This is the year that the Presidential debates get their Web on. First, we had CNN and YouTube partner together for a set of debates where the questions came in the form of YouTube videos. And now ABC News is hitching its debate wagon to Facebook for the New Hampshire debates on January 5. Facebook already has many debate groups within its U.S. Politics section, and most candidates use it to reach out to potential voters. [Update According to a Facebook spokesperson: “The exact tie-in details to the televised debate are in development, but this will not be a case where there will be direct questions from users like you’ve seen in other debates. It’s more about having an ongoing, online companion to a real-world debate. Facebook users will be participating in debate groups on the site through the U.S. Politics application before, after and during the televised debate. The most popular issues will be surfaced for the televised debate.”]
Yet in order for the the partnership not to be seen as just a marketing gimmick for the debates, ABC News should use its new Facebook page to collect questions from Facebook members and poll them about the issues they want the candidates to talk about. Hopefully this would work out better than the CNN-YouTube debates, which started out with a lot of promise, but was disappointing in the end because CNN didn’t pick the best video question submissions (IMHO). ABC News would be smart to use Facebook to develop a consensus around which issues are most important to people, and to sharpen those questions before they are submitted to the candidates.
Trying to keep those questions from the candidates (as CNN and YouTube did) is pointless. But ABC News could use Facebook itself to keep them honest by setting up a feedback mechanism during the debate that lets people vote on whether or not they think the candidates are actually answering the questions. They could call it the Waffle Meter, and broadcast it live during the debate. The candidates should be able to see it as well while they are giving their responses.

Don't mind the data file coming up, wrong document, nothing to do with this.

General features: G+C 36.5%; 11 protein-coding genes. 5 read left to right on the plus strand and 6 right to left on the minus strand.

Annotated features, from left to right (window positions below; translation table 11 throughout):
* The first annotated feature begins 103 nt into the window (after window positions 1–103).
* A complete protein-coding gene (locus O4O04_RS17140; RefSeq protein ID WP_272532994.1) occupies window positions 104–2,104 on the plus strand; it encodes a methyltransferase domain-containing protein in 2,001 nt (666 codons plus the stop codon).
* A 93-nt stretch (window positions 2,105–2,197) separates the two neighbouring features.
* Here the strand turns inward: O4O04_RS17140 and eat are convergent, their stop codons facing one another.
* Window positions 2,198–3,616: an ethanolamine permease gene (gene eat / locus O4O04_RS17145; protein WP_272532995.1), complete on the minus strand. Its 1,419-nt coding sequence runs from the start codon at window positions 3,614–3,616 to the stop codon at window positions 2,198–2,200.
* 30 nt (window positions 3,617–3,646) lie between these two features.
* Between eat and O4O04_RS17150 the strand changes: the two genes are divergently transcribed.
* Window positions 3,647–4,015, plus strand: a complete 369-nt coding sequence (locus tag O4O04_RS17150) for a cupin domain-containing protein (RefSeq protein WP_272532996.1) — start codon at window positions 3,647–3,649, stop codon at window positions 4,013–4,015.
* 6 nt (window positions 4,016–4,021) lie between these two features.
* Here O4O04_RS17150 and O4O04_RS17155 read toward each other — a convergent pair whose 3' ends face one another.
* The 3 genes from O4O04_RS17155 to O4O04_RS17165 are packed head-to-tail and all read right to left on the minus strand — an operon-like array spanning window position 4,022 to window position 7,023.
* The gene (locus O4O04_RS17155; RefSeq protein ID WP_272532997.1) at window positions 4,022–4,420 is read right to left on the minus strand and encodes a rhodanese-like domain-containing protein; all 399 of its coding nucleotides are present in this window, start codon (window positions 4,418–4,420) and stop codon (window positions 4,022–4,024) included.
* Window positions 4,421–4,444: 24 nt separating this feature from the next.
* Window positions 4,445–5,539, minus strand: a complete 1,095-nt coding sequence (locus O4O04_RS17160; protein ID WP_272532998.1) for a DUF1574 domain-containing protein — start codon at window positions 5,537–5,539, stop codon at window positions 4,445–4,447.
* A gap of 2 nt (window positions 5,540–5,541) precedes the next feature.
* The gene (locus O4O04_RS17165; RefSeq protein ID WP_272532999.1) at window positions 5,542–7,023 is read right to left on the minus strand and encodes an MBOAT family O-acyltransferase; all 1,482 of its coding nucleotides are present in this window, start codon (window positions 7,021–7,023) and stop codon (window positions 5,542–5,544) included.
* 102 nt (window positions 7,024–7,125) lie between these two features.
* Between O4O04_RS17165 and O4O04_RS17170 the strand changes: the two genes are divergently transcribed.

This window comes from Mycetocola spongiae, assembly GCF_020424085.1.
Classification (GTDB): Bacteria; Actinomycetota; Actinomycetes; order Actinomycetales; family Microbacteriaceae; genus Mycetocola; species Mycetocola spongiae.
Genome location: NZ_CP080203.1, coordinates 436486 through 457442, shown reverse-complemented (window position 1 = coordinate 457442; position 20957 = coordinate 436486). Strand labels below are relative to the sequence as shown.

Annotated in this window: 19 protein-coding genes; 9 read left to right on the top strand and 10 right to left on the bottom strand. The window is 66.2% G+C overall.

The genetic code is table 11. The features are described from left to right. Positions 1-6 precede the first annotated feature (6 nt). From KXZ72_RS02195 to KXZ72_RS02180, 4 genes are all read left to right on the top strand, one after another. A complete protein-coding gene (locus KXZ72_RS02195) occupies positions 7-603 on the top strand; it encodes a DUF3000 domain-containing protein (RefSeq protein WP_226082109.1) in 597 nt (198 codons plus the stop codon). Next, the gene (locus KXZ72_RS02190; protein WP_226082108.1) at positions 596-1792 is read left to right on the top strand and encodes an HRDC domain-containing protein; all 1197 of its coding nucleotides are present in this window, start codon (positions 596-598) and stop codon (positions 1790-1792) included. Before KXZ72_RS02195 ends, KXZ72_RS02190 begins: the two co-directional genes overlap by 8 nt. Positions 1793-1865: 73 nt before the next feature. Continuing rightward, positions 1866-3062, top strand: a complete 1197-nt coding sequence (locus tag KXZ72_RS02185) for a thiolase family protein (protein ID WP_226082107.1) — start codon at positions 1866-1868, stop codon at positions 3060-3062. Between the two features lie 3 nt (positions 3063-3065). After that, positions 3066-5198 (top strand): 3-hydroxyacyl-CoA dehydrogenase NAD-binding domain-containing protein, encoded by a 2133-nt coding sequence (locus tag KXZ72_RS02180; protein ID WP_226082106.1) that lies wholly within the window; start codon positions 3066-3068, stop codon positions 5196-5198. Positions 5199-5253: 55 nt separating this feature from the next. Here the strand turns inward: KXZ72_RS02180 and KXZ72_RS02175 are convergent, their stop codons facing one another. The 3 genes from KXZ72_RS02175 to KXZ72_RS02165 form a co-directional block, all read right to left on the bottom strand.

The Facebook audience is not representative of the country as a whole, and ABC should not try to pretend that it is. On Facebook, for instance Barack Obama is more popular than Hillary Clinton (or any other candidate) by a wide margin, whereas an ABC News poll among primary voters finds the opposite. The same thing is true on the Republican side, where Ron Paul and Mitt Romney have more support among Facebook members than Rudy Giuliani or John McCain. (You can also compare to how popular the candidates are on Digg). When CNN partnered up with YouTube, it was an attempt to reach out to a younger audience. But the video questions CNN chose turned out to be bland and (I think) an attempt to appeal to the broader, older audience who actually watches the debates. ABC News should not make the same mistake. The questions should reflect the concerns of people on Facebook, especially those under 35. Otherwise, why bother to partner at all?
ABC News has a chance here to involve voters in a truly participatory debate. It should set up a mechanism so that voters can not only submit questions on Facebook, but choose which ones get asked. Beyond the debates, ABC News is trying to use Facebook as a way for people to connect with its individual reporters as well. There are 13 ABC News reporters with Facebook pages so far, including Rick Klein, who writes the Note. If the debate goes well, maybe we’ll see Facebook become a platform for citizen-inspired journalism as well. But I wouldn’t count on it.